Regarding the health of a small flock - we feed our kombucha mushrooms and kefir grains to our birds which incorporate good bacteria into their systems. I also keep a bottle of applecider vinegar ACV with garlic cloves in it - I use one tablespoon of this in a gallon of water and use this water for our chicks. Plus I give all the birds any extra whey, milk kefir, etc.
Besides DE I haven't ever used any wormer, mite or medication treatment and we have never had a sick bird in eight years. No feather loss, hen pecking, egg eating, nothing. I've keep some of the birds for up to 5 years before culling for sentimental reasons, but in a small urban flock you need a rotation plan - a two or three year plan works well. However, we haven't yet culled one of our ducks, they still lay as well as ever going on 5 years now. If it wasn't for the great composting our chickens do for us I would have probably moved to ducks only a couple of years ago.
Two days ago we went to a small organic/natural chicken farm and helped with the culling of 500 birds - 250 Cornish cross and 250 heritage breed. It was great, a lot like the video of Joel Salatin's operation for processing his birds.
I agree with Paul's video - housing is not so much important when keeping a small flock in an urban setting. A dry location, A clean location, A wind-free location. Plus fresh water and complete nutrition that includes a good oil source, protein source, mineral source and live-green source. Of course if you have extreme weather having a coop you can walk into will not only give your birds a shelter but provide you some convenience and comfort doing your chicken duties.
Permaculture Wisdom: The truth is the more you confine/keep an animal the more work you make for yourself, and the more potential for disease due to bad bacteria overload in their environment. If you have to have housing start simple, figure out what's going to work best for you and your situation before you plan a lot and spend a lot. You'll be very glad you did in the end.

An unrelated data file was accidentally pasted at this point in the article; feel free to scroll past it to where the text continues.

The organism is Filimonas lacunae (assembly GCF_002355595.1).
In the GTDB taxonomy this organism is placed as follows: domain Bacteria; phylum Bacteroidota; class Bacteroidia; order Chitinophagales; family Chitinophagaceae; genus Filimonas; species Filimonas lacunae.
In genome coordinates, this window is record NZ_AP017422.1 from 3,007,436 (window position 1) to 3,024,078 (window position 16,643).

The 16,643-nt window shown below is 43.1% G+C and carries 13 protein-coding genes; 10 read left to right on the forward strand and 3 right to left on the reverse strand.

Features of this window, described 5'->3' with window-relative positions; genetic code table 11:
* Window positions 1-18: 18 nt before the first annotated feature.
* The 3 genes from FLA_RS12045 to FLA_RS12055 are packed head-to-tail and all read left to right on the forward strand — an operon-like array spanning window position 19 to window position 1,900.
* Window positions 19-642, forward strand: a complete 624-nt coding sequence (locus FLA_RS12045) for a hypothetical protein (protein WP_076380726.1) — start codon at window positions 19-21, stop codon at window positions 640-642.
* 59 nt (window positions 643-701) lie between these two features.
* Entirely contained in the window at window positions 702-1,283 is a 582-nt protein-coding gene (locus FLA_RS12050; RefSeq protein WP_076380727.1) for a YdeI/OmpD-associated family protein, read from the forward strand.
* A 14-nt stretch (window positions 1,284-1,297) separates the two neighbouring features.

There are some benefits to confining chickens at least part of the time, though. Most of mine are free-ranging now, and roosting in the goat shelter, mostly on top of rabbit cages. Only two of the cages they can get to are occupied, but it's still not a good thing. I'm working on a permanent coop for them. Then I'll keep them confined 24/7 for a week or so, until they learn to use their new roosts. Once they've learned that, they'll be allowed to range during the day, but will be shut up at night to protect them from raccoons. I'm getting the garden and yard fenced, now, too, so won't have to worry about them getting into the garden.
Jami McBride wrote: The truth is the more you confine/keep an animal the more work you make for yourself, and the more potential for disease due to bad bacteria overload in their environment. If you have to have housing start simple, figure out what's going to work best for you and your situation before you plan a lot and spend a lot. You'll be very glad you did in the end.
I don't think its that simple. The higher the concentration the bigger the risk, but most diseases come from exposure to the outside world. That is actually what pushed commercial pigs inside on to concrete, keeping them away from wild/feral rats carrying Trichinella.
Well, I'm not surprised that you don't agree Emerson I don't think keeping animals using any method is simple at all. There are many things to consider and much to plan for, but from my personal experience and that of my friends on farms, the more one can capitalize on the animals natural skills the less work involved for the rancher.
I know what you mean Kathleen, totally free brings it's own issues. I was speaking about small quarters as compared to having the room to roam, and meet some of their own needs. If they can forage some of their own food and move away from some of their own droppings all the better.
Please enjoy this holographic presentation of our apocalyptic dilemma right after this tiny ad: